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Perspective

First Gross Negligence case hits WA – why is it important throughout Australia?

Nina Hoang
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In a first for Western Australia, an employer has been found guilty of gross negligence. This is WA’s version of reckless endangerment. It is the most serious offence possible under the Western Australian work, health and safety laws and has a test that enjoys some verisimilitude to our industrial manslaughter laws. As with workplace manslaughter in Victoria, it requires a finding of a duty breach, and knowing of the risk of death (like in Reckless Endangerment) and or serious harm and disregarded it. So closer to reckless endangerment in its elements but still close. Under the amended legislation in WA, the fine could now be over $3m.

In this case, a labour hire worker responsible for removing items from conveyor belts and eliminating jams at the waste recycling facility. The worker had just finished clearing such a jam on one machine which had been restarted when he reached back into the machine to clear a rock. The worker’s arm was subsequently dragged between the belt and roller. The substantial injury meant that his arm had to be amputated. Resource Recovery Solutions Pty Ltd was charged with breaching s 19 of the Occupational Safety and Health Act 1984 (WA), for their breaches in circumstances of gross negligence.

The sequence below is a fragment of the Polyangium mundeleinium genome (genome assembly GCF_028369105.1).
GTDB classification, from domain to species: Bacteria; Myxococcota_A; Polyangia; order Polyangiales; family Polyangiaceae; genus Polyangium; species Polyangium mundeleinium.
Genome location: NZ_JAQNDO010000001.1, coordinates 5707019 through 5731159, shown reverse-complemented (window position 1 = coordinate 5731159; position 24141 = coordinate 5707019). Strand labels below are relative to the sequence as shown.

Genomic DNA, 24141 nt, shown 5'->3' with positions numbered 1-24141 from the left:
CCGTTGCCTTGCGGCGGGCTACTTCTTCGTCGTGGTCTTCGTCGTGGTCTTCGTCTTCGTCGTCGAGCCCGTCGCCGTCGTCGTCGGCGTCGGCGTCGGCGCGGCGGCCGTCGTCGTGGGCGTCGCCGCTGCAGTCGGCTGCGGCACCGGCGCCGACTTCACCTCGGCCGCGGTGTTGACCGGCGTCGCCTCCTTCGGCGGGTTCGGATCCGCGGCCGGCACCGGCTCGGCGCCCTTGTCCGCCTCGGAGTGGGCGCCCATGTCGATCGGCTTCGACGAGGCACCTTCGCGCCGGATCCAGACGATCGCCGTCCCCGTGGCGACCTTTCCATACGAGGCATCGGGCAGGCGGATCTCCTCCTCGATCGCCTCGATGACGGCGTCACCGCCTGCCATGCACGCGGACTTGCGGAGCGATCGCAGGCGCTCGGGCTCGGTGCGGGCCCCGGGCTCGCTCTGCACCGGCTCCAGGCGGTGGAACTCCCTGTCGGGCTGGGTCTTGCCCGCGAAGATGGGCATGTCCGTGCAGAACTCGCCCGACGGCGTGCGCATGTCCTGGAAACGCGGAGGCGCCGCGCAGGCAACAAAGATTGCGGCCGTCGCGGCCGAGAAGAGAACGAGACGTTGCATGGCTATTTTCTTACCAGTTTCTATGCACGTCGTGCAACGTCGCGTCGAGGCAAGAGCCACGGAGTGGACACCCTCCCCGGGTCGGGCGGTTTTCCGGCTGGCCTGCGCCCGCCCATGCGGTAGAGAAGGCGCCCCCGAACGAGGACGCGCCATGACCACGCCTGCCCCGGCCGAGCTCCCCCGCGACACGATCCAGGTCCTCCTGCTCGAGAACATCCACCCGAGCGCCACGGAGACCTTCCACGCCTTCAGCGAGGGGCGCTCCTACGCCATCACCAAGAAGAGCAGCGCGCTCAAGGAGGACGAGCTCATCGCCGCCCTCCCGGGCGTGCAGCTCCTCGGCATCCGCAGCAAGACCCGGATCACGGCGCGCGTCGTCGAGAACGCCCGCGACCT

An investigation of the site revealed that the crush points of the conveyor belt were unguarded. Further the employer failed to implement a procedure to lock-out and isolate moving parts when jams were being cleared.

The threshold for proving gross negligence is significantly higher than proving a normal breach, the Regulator was successful in this case due to the company’s repeated breaches of the OSH Act. The Magistrate was clear that Resource Recovery Solutions Pty Ltd had a clear disregard for safety that “went well beyond mere neglect.” They had shown a complete disregard for the safety of their workers, evidenced by the fact that they before the accident occurred, they had advised WorkSafe that they had installed guarding in accordance with an improvement notice.

The employer is yet to be sentenced, but they risk a fine of up to $500,000.

If this case was being prosecuted in Qld, Victoria or ACT, it is very likely they would have been charged with Industrial (Workplace in Victoria) Manslaughter.

Key Lessons

  • Do not lie to the Regulator
  • Comply with all improvement notices
  • Have proper guarding around all conveyor belts
Nina Hoang
Published:

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